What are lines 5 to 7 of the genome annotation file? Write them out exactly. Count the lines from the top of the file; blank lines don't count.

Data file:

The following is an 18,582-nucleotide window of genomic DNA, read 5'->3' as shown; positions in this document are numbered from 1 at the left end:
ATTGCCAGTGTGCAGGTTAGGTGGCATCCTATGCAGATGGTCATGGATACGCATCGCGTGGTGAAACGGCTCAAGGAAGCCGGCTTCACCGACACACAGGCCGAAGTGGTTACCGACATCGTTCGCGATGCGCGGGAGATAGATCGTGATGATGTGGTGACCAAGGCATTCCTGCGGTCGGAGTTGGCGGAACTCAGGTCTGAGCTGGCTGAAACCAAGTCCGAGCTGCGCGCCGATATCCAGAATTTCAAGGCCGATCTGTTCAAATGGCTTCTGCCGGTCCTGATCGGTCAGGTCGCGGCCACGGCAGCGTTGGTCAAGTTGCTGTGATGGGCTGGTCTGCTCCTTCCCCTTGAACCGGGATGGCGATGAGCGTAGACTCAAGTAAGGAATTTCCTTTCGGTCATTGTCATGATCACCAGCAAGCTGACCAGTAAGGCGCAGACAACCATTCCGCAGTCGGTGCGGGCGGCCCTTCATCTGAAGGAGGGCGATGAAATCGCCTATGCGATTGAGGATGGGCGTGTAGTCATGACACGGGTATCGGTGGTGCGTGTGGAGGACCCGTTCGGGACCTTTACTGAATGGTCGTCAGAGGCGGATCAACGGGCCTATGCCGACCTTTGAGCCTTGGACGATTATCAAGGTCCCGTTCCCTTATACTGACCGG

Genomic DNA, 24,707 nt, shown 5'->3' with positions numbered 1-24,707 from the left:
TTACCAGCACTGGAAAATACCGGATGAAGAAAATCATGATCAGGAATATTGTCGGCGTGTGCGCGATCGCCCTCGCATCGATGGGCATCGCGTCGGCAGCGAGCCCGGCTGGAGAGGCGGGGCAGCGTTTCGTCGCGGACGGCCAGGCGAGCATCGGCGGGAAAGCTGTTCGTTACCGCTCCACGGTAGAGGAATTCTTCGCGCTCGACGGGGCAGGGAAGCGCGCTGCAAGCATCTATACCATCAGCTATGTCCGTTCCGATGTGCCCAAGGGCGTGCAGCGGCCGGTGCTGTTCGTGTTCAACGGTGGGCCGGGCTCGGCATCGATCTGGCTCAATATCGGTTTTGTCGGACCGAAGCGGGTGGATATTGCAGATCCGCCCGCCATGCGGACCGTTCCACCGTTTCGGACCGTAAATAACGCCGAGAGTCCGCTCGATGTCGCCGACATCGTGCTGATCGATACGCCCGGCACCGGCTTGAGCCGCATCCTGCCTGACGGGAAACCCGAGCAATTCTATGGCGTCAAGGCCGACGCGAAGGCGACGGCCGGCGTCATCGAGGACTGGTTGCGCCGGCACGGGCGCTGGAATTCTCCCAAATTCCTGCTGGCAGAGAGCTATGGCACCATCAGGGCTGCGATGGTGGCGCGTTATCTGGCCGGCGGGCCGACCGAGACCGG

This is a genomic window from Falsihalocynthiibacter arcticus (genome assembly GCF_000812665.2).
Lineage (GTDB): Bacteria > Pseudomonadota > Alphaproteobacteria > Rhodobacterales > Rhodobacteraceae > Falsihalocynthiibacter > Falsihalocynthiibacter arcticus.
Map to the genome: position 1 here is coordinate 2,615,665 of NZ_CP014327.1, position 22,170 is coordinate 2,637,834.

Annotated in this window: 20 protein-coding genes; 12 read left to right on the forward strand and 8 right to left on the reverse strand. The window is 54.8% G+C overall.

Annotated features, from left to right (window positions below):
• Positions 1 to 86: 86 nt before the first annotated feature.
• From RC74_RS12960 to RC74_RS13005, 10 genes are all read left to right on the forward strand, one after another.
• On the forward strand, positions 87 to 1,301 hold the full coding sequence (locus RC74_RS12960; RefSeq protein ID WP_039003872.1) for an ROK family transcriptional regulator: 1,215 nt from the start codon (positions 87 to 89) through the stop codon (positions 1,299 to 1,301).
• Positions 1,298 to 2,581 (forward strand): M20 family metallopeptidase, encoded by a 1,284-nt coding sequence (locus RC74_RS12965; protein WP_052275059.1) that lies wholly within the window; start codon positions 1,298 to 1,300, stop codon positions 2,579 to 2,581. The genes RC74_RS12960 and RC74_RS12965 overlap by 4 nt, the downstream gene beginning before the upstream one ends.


This is a genomic window from Falsihalocynthiibacter arcticus (genome assembly GCF_000812665.2).
Lineage (GTDB): Bacteria > Pseudomonadota > Alphaproteobacteria > Rhodobacterales > Rhodobacteraceae > Falsihalocynthiibacter > Falsihalocynthiibacter arcticus.
Map to the genome: position 1 here is coordinate 2,615,665 of NZ_CP014327.1, position 22,170 is coordinate 2,637,834.